Naturally, the poetic output of the troubadours and the subsequent developments in Sicily and Italy as well as the Germanic countries underwent further changes by virtue of the individual talents of the poets. The Andalusian muwashshaħ form of Al-Abiađ (d. 1125), for instance, is almost mirrored by his contemporary Marcabru’s poem. Furthermore, there are numerous examples that show the close similarity of an Andalusian muwashshah and a troubadour poem in the Provençal language.
A major development in the form of the love lyric took place in Sicily through the “invention” of the sonetto by Jacopo da Lentini (d.1246). This was a love poem of fourteen lines that follows a strict order of rhyme, reminiscent of the muwashshaħ form, which informed the troubadour lyric. Dante Alighieri, the greatest Medieval Italian poet, adopted the sonetto. Then came Petrarca and the poets of the dolce stil nuovo, who were followed by the Renaissance poets in Europe, where we find the sonnet form and love lyric in several European languages. The Andalusian poets started all this. Moreover, Shakespeare’s 154 love sonnets are quite reminiscent of Andalusian love lyrics, bearing in mind the difference in time and place.
Andalusian literature, especially poetry, could instil in modern Arab poets a desire to innovate by opening up more to other forms of “foreign” literature. This has indeed been the case in the Arab world for about two centuries, through translation from “foreign” languages. While Andalusian poetry did not open up except to traditional Arabic poetry, perhaps the Andalusian desire to “excel” is a point to be considered for modern Arabic literature. We have seen that occur in the mid-1950’s; in the significant innovation in poetry’s form and in the use of more symbolism, mythology, and intertextuality. While Andalusian literature was basically informed by traditional Arabic literature, it is curious to think that modern Arabic literature could benefit a great deal from Andalus, setting aside the fact that the muwashshaħ form had already been copied in the Arab East a couple of centuries after its inception. Nevertheless, the muwashshaħ and zajal cannot come up to the great heritage of the Arab East.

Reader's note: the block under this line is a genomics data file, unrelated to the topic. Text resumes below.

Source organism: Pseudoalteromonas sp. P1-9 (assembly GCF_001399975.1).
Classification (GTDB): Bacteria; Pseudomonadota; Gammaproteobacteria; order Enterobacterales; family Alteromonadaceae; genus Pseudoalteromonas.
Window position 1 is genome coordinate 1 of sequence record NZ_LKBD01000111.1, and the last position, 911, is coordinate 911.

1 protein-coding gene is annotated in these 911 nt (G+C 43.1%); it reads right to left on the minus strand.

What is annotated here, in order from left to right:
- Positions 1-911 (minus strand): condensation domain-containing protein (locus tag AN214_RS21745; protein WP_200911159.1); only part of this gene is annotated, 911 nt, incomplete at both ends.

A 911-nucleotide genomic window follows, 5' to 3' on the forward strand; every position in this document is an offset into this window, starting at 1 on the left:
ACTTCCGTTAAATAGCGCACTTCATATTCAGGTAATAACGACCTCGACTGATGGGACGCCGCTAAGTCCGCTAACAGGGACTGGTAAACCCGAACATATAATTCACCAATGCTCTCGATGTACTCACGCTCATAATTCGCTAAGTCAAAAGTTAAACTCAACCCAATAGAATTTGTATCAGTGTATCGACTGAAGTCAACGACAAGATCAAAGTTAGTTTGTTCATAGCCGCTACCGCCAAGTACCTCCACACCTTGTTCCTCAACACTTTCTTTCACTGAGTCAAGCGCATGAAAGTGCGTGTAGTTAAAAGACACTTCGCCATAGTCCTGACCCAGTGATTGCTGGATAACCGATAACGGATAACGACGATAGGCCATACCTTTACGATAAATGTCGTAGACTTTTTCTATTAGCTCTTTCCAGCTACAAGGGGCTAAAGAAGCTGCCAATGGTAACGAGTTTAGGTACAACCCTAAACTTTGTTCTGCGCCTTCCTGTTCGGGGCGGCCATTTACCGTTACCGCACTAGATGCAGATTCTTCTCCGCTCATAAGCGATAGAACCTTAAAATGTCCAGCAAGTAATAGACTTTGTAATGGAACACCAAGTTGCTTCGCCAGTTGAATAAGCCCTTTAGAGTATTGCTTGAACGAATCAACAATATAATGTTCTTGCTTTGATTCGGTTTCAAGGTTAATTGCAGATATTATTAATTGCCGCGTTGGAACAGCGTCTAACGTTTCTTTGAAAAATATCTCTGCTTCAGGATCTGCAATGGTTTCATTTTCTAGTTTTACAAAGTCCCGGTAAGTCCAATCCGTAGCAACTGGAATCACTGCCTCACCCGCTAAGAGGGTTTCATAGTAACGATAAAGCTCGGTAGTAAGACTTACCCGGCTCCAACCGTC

A most prominent figure in Andalusian literature was the poet Ibn Zaidūn (1003-1071), a member of an illustrious Cordoban family. His unrequited love for the Princess Wallāda was a leitmotif in his poetry, which was popularized far and wide, even in our own times, especially his poem in noon. (Guillaume IX was born in the year of Ibn Zaidūn’s death.) It is self-evident that the subject matter of unrequited love in Andalusian poetry, and its best examples in Ibn Zaidūn’s poetry, had become a recurring theme in troubadour poetry, which is another innovation in the earliest European poetry.
Two more personalities in Andalusian literature had a significant influence on European literature: one was Ibn Ħazm (994-1064) and his book, Ţawq al-Ħamāma (The Dove Neck Ring), the first book ever to discuss the psychology of love. Andreas Capellanus wrote his De Amore (1186-1190) for the Comtesse Marie de Champaigne, which sounds very much like a paraphrase of the Ţawq. Another Andalusian author was Ibn Ţufail (d. 1185), who wrote Ħay ibn Yaqźān, a philosophical novel, which is strikingly mirrored in Daniel Defoe’s Robinson Crusoe (1719).